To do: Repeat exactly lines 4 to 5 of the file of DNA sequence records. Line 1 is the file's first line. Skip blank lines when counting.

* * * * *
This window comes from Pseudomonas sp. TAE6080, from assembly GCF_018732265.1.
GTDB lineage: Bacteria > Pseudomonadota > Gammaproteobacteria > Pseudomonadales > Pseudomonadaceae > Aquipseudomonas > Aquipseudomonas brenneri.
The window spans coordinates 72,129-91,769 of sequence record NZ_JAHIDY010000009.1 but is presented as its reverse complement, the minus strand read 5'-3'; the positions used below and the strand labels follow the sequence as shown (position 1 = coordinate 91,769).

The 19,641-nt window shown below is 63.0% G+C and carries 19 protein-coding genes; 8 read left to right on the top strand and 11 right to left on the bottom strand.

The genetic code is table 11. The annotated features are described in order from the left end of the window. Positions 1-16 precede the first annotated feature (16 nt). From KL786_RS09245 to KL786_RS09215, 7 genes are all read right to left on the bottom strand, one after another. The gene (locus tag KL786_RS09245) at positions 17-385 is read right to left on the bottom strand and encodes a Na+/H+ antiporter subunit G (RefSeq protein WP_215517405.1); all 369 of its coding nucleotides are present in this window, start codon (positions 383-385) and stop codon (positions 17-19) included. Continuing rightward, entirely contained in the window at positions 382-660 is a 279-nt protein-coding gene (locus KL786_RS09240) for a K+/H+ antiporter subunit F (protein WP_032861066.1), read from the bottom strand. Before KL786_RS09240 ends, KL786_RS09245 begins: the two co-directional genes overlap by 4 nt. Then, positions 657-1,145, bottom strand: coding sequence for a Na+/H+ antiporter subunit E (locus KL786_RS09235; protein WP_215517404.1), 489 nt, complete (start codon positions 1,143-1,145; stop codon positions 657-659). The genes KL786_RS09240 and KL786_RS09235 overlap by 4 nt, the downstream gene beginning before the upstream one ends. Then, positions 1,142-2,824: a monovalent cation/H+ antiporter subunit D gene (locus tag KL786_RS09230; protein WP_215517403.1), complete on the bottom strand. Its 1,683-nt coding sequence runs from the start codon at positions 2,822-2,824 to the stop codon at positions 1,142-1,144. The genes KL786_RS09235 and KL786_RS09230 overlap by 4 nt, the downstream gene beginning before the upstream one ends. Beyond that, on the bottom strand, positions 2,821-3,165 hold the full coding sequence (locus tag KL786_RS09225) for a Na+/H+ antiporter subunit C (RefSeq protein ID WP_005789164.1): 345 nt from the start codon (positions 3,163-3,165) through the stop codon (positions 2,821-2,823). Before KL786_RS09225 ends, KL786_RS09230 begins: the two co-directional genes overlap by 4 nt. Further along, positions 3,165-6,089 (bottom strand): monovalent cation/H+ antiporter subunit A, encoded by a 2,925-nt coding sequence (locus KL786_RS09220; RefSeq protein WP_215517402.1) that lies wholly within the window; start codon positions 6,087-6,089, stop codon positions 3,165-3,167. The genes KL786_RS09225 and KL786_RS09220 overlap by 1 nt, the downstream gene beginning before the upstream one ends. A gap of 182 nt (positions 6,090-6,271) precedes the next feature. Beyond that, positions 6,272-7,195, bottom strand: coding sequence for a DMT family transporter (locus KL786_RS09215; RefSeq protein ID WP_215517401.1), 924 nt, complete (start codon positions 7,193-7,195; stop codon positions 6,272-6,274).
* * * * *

The 19,641-nt window shown below is 63.0% G+C and carries 19 protein-coding genes; 8 read left to right on the top strand and 11 right to left on the bottom strand.

The genetic code is table 11. The annotated features are described in order from the left end of the window. Positions 1-16 precede the first annotated feature (16 nt). From KL786_RS09245 to KL786_RS09215, 7 genes are all read right to left on the bottom strand, one after another. The gene (locus tag KL786_RS09245) at positions 17-385 is read right to left on the bottom strand and encodes a Na+/H+ antiporter subunit G (RefSeq protein WP_215517405.1); all 369 of its coding nucleotides are present in this window, start codon (positions 383-385) and stop codon (positions 17-19) included. Continuing rightward, entirely contained in the window at positions 382-660 is a 279-nt protein-coding gene (locus KL786_RS09240) for a K+/H+ antiporter subunit F (protein WP_032861066.1), read from the bottom strand. Before KL786_RS09240 ends, KL786_RS09245 begins: the two co-directional genes overlap by 4 nt. Then, positions 657-1,145, bottom strand: coding sequence for a Na+/H+ antiporter subunit E (locus KL786_RS09235; protein WP_215517404.1), 489 nt, complete (start codon positions 1,143-1,145; stop codon positions 657-659). The genes KL786_RS09240 and KL786_RS09235 overlap by 4 nt, the downstream gene beginning before the upstream one ends. Then, positions 1,142-2,824: a monovalent cation/H+ antiporter subunit D gene (locus tag KL786_RS09230; protein WP_215517403.1), complete on the bottom strand. Its 1,683-nt coding sequence runs from the start codon at positions 2,822-2,824 to the stop codon at positions 1,142-1,144. The genes KL786_RS09235 and KL786_RS09230 overlap by 4 nt, the downstream gene beginning before the upstream one ends. Beyond that, on the bottom strand, positions 2,821-3,165 hold the full coding sequence (locus tag KL786_RS09225) for a Na+/H+ antiporter subunit C (RefSeq protein ID WP_005789164.1): 345 nt from the start codon (positions 3,163-3,165) through the stop codon (positions 2,821-2,823). Before KL786_RS09225 ends, KL786_RS09230 begins: the two co-directional genes overlap by 4 nt. Further along, positions 3,165-6,089 (bottom strand): monovalent cation/H+ antiporter subunit A, encoded by a 2,925-nt coding sequence (locus KL786_RS09220; RefSeq protein WP_215517402.1) that lies wholly within the window; start codon positions 6,087-6,089, stop codon positions 3,165-3,167. The genes KL786_RS09225 and KL786_RS09220 overlap by 1 nt, the downstream gene beginning before the upstream one ends. A gap of 182 nt (positions 6,090-6,271) precedes the next feature. Beyond that, positions 6,272-7,195, bottom strand: coding sequence for a DMT family transporter (locus KL786_RS09215; RefSeq protein ID WP_215517401.1), 924 nt, complete (start codon positions 7,193-7,195; stop codon positions 6,272-6,274).